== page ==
Carole Lombard was a tennis bum. She hung out on tennis courts from 1934 on, used tennis to stay in shape, played for hours at a stretch, took pride in her skill, and through a twist of fate changed the history of tennis with an impact felt to this very day.
Lombard came to mind this past week as Mary and I made our annual pilgrimage to the Western & Southern Masters 1000 tennis tournament in southern Ohio. It’s a tournament that’s considered a “mini-major” and right below the four grand slams. It’s Mary’s chance to hobnob with her favorite player, Roger Federer, and since I started playing tennis at age 12, I’m right there with her getting sun-baked watching match after match.
If anyone would appreciate the way tennis has evolved, it would be Carole Lombard. Readers of Fireball know the love she had for the game, as personified in her sponsorship of down-and-out young American player Alice Marble. Carole did all but drag Alice out of her sick bed in a Monrovia, California, tuberculosis sanitarium and will her back onto the court. At the start, Marble was 45 pounds overweight and lacked the strength to walk a flight of stairs, let alone play three sets of tennis. Within a couple of years Marble was winning Wimbledon and the U.S. Open after treatment by doctors that Carole recommended. Alice played her matches in clothes bought by Lombard, with Carole courtside at every opportunity. Carole got Marble nightclub gigs as a singer and tried to land her in the picture business.
In researching Fireball I had wondered if Carole and the girl she nicknamed “Allie” were really close, or if Lombard had merely stepped in, spent some time with the girl, and moved on as was the case when she launched the career of Margaret Tallichet. In truth, Lombard and Marble were very close indeed. Lyn Tornabene’s interview with Marble—housed in the Academy of Motion Picture Arts and Sciences Herrick Library—runs more than an hour and as Marble sips cocktails and smokes up a storm, she recounts her years as one of Lombard’s best friends and a member of the Peters inner circle. Tornabene was a strong interviewer and their conversation reveals Alice’s life with Carole, Petey, tennis coach Teach Tennant, tennis cronies Don Budge and Bobby Riggs, and of course Clark Gable—happy times that ended with the crash of Flight 3.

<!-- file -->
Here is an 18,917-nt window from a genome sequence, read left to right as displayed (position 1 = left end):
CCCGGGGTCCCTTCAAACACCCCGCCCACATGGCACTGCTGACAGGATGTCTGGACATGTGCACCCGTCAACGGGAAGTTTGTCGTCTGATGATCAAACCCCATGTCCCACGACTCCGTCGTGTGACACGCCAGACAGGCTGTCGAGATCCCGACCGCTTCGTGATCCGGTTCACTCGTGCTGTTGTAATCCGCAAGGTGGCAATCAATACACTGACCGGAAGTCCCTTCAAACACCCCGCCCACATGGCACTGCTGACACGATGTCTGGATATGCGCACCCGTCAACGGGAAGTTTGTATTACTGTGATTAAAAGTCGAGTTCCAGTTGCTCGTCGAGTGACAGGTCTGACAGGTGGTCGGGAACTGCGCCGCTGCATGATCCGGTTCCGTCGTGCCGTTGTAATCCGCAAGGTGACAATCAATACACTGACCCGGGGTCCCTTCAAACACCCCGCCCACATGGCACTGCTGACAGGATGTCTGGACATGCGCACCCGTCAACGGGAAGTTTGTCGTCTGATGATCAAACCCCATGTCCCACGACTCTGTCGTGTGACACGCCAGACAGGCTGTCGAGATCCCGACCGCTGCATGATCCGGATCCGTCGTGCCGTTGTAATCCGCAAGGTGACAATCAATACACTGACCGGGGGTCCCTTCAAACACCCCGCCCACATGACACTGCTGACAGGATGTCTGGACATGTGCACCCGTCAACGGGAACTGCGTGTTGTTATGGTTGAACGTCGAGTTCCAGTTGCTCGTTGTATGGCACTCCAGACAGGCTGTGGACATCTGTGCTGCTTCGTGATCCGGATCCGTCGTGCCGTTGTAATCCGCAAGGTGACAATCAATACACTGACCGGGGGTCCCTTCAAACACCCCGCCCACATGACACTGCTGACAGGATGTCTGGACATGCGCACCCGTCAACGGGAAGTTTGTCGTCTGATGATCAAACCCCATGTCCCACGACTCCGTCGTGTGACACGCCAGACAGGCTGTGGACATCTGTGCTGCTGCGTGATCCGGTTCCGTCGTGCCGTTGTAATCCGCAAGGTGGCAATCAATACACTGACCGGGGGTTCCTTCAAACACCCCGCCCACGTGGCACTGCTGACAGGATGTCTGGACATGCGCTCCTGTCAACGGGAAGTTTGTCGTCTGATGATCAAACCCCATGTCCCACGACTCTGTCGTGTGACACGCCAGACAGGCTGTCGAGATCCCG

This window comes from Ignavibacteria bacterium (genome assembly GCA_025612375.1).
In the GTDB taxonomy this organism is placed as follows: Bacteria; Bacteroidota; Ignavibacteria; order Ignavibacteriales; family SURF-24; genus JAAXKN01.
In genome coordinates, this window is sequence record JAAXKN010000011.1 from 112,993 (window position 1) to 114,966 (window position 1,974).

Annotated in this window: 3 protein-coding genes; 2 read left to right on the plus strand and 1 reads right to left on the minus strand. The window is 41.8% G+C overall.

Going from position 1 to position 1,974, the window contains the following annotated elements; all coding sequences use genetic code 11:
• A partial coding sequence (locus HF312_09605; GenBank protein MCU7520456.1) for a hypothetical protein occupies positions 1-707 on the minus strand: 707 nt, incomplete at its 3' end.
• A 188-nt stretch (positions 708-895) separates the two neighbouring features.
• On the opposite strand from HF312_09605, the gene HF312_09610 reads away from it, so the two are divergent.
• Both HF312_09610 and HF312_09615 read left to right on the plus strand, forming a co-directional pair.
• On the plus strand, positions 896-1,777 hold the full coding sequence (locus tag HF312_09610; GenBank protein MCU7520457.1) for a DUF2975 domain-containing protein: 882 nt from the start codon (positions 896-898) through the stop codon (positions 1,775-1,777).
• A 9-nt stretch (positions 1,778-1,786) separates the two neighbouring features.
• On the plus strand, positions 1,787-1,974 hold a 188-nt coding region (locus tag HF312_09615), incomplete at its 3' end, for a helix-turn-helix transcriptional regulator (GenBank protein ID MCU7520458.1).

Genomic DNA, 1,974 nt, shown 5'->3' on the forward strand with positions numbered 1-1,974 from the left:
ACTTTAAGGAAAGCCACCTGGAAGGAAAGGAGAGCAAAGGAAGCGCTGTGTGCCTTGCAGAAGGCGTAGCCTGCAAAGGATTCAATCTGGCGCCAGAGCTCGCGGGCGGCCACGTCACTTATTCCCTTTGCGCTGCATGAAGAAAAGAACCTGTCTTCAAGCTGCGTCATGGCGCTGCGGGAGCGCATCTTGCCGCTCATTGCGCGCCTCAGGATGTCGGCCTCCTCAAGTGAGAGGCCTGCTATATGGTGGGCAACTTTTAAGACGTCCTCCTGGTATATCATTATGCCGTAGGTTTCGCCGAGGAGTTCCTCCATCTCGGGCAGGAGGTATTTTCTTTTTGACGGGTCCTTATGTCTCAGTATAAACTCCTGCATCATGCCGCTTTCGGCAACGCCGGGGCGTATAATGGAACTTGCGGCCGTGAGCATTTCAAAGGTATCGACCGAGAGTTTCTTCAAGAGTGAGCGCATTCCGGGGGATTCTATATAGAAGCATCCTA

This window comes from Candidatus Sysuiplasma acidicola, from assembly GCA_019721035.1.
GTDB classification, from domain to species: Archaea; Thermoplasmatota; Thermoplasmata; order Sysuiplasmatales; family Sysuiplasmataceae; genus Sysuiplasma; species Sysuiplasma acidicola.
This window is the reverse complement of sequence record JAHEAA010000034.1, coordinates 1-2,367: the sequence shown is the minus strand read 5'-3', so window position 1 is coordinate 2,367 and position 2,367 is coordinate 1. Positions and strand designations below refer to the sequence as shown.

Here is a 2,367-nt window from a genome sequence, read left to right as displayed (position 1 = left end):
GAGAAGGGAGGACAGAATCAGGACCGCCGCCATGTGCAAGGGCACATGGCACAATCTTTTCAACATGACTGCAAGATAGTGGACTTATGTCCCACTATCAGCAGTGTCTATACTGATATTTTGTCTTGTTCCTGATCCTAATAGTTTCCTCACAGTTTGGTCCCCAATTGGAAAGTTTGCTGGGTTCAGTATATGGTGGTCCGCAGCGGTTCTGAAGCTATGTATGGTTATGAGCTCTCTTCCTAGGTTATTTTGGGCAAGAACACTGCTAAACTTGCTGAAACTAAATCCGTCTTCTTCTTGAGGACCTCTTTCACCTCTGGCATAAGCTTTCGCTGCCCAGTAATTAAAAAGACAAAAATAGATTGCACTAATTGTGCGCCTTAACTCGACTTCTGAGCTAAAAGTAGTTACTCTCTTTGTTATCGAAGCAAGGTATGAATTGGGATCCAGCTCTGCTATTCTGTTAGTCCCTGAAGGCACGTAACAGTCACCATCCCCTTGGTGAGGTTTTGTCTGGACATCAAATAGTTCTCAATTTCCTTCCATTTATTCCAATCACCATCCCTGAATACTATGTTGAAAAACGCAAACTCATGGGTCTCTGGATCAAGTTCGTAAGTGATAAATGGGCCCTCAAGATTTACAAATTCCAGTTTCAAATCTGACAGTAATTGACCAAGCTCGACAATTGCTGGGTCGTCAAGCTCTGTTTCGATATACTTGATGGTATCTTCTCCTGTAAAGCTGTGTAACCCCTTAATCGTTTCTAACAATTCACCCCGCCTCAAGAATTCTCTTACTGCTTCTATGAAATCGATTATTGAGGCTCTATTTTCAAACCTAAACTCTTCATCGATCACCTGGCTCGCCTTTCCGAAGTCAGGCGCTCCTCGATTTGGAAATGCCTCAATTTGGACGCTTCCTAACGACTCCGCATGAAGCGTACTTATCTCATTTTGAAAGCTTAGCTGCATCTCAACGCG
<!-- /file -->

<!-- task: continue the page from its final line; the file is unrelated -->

After Lombard’s death, Marble continued as a tennis pro and turned to teaching, with pupils that included the woman who changed the modern game, Billie Jean (Moffet) King. It was King who legitimized the women’s game, advocated for prize money comparable to the men, and inspired Chris Evert, Martina Navratilova, and succeeding generations. Ironically, it was also Billie Jean, Marble’s disciple, who defeated Carole’s old pal Bobby Riggs in the 1973 “Battle of the Sexes” in the Houston Astrodome. The heavily publicized, highly rated primetime match introduced legions to the sport, making it no stretch at all for me to walk around amongst the players and matches in progress and think of Carole Lombard and her influence on everything in sight. By saving the career (and perhaps the life) of forlorn Alice Marble, Carole did a whole lot of good for millions of tennis players and fans around the world, including Mary and me.